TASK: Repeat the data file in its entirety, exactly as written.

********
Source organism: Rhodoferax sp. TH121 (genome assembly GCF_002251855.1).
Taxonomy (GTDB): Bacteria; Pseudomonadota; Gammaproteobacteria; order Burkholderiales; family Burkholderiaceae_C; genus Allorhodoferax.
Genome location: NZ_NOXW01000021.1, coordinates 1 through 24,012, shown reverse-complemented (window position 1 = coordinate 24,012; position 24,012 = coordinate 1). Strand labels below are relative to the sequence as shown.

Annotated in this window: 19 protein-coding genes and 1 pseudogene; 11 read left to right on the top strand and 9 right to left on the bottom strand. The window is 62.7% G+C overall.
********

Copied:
Source organism: Rhodoferax sp. TH121 (genome assembly GCF_002251855.1).
Taxonomy (GTDB): Bacteria; Pseudomonadota; Gammaproteobacteria; order Burkholderiales; family Burkholderiaceae_C; genus Allorhodoferax.
Genome location: NZ_NOXW01000021.1, coordinates 1 through 24,012, shown reverse-complemented (window position 1 = coordinate 24,012; position 24,012 = coordinate 1). Strand labels below are relative to the sequence as shown.

Annotated in this window: 19 protein-coding genes and 1 pseudogene; 11 read left to right on the top strand and 9 right to left on the bottom strand. The window is 62.7% G+C overall.